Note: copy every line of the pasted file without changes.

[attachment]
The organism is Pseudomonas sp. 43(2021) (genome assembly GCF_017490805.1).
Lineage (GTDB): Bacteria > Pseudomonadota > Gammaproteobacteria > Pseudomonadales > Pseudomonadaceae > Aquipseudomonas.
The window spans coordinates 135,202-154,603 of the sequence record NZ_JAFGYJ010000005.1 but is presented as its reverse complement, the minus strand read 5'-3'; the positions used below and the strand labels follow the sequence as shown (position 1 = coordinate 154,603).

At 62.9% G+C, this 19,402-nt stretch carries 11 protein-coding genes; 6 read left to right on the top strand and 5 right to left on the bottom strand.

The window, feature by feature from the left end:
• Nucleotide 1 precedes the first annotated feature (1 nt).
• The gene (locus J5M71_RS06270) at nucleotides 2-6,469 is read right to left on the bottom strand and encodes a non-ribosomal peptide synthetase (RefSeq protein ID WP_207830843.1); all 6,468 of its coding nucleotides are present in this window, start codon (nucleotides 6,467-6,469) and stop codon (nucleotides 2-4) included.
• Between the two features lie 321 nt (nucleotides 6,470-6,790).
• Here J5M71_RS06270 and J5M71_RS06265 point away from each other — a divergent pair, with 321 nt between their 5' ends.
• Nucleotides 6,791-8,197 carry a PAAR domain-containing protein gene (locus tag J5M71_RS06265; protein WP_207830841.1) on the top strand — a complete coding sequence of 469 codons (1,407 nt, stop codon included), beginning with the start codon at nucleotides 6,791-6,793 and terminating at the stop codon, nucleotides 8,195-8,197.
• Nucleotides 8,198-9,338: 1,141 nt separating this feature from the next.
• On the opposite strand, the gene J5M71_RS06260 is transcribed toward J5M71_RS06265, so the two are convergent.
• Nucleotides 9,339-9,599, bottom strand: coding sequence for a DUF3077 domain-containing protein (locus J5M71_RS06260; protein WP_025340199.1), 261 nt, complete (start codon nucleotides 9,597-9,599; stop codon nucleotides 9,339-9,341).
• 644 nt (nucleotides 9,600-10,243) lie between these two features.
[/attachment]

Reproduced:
The organism is Pseudomonas sp. 43(2021) (genome assembly GCF_017490805.1).
Lineage (GTDB): Bacteria > Pseudomonadota > Gammaproteobacteria > Pseudomonadales > Pseudomonadaceae > Aquipseudomonas.
The window spans coordinates 135,202-154,603 of the sequence record NZ_JAFGYJ010000005.1 but is presented as its reverse complement, the minus strand read 5'-3'; the positions used below and the strand labels follow the sequence as shown (position 1 = coordinate 154,603).

At 62.9% G+C, this 19,402-nt stretch carries 11 protein-coding genes; 6 read left to right on the top strand and 5 right to left on the bottom strand.

The window, feature by feature from the left end:
• Nucleotide 1 precedes the first annotated feature (1 nt).
• The gene (locus J5M71_RS06270) at nucleotides 2-6,469 is read right to left on the bottom strand and encodes a non-ribosomal peptide synthetase (RefSeq protein ID WP_207830843.1); all 6,468 of its coding nucleotides are present in this window, start codon (nucleotides 6,467-6,469) and stop codon (nucleotides 2-4) included.
• Between the two features lie 321 nt (nucleotides 6,470-6,790).
• Here J5M71_RS06270 and J5M71_RS06265 point away from each other — a divergent pair, with 321 nt between their 5' ends.
• Nucleotides 6,791-8,197 carry a PAAR domain-containing protein gene (locus tag J5M71_RS06265; protein WP_207830841.1) on the top strand — a complete coding sequence of 469 codons (1,407 nt, stop codon included), beginning with the start codon at nucleotides 6,791-6,793 and terminating at the stop codon, nucleotides 8,195-8,197.
• Nucleotides 8,198-9,338: 1,141 nt separating this feature from the next.
• On the opposite strand, the gene J5M71_RS06260 is transcribed toward J5M71_RS06265, so the two are convergent.
• Nucleotides 9,339-9,599, bottom strand: coding sequence for a DUF3077 domain-containing protein (locus J5M71_RS06260; protein WP_025340199.1), 261 nt, complete (start codon nucleotides 9,597-9,599; stop codon nucleotides 9,339-9,341).
• 644 nt (nucleotides 9,600-10,243) lie between these two features.